Could Can Be
Great leaders look far enough out to create a vision that is inspiring. They push past any discomfort of not knowing today that it is do-able.
But many executives fear showing that they don’t have the future all figured out. They’d rather stick to the near-term future with a structured road map for all to follow. Rather than envisioning the future and “what can be,” they attempt to manage what could happen. Strategic planning becomes an exercise in judgment about “what is,” comparison to what competitors have done, and analyzing and deciding what can be controlled. It’s not that these areas should not be addressed. It’s that strategic thinking about the future is glossed over and the focus shifts to an exercise in managing details. The possibility of brilliant execution is lost.
This is not to say that the organization should move into the next quarter with no plan at all. Still compile, review, and discuss what the road ahead looks like and how you’ll win (however you define winning). Know and be intentional about shifting out of long-term strategic thinking and into short-term execution planning.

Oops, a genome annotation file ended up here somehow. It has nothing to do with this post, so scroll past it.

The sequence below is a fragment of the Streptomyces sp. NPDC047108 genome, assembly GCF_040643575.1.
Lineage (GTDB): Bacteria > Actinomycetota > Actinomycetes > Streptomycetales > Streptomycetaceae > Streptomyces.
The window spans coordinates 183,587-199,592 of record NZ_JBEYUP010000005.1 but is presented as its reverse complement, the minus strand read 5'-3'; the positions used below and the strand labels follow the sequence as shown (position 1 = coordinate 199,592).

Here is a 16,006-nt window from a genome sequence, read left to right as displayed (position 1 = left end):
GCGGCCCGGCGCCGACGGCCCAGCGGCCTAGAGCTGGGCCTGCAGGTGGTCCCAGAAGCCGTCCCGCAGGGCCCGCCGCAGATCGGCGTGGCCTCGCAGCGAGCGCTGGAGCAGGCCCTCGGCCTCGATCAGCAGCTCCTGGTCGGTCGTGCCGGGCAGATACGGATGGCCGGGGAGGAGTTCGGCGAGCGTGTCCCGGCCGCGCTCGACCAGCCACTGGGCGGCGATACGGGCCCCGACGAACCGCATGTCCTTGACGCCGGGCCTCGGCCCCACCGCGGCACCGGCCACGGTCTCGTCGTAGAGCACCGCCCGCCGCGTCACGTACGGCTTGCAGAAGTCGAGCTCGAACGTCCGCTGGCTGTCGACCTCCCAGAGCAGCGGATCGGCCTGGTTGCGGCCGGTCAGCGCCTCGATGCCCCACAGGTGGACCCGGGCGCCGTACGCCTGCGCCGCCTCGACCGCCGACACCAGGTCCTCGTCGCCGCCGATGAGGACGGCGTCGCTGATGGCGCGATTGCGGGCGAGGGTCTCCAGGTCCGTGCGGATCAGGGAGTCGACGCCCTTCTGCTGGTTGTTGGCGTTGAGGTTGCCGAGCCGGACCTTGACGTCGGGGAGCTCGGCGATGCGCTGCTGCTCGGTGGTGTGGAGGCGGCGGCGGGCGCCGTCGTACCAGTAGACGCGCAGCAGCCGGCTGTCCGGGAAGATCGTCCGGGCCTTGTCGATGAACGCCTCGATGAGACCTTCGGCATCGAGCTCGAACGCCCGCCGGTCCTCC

You can’t guarantee a future outcome; predicting setbacks and planning for those is not the same as having a vision. There are too many variables outside of what we can predict. Don’t get stuck in simply thinking about what could be if your selected moves are the only changes that the future will bring.
When you go straight to execution planning, you miss identifying a true north star. You miss the magic of inspiration. There’s no directional pull. What is intended to be strategic thinking becomes decision making about who, what, and how, without identifying why or where. That’s not leading. Stop try- ing to manage the future.
“A man should learn to detect and watch that gleam of light which flashes across his mind from within…Yet he dismisses without notice his thought, because it is his.” —Ralph Waldo Emerson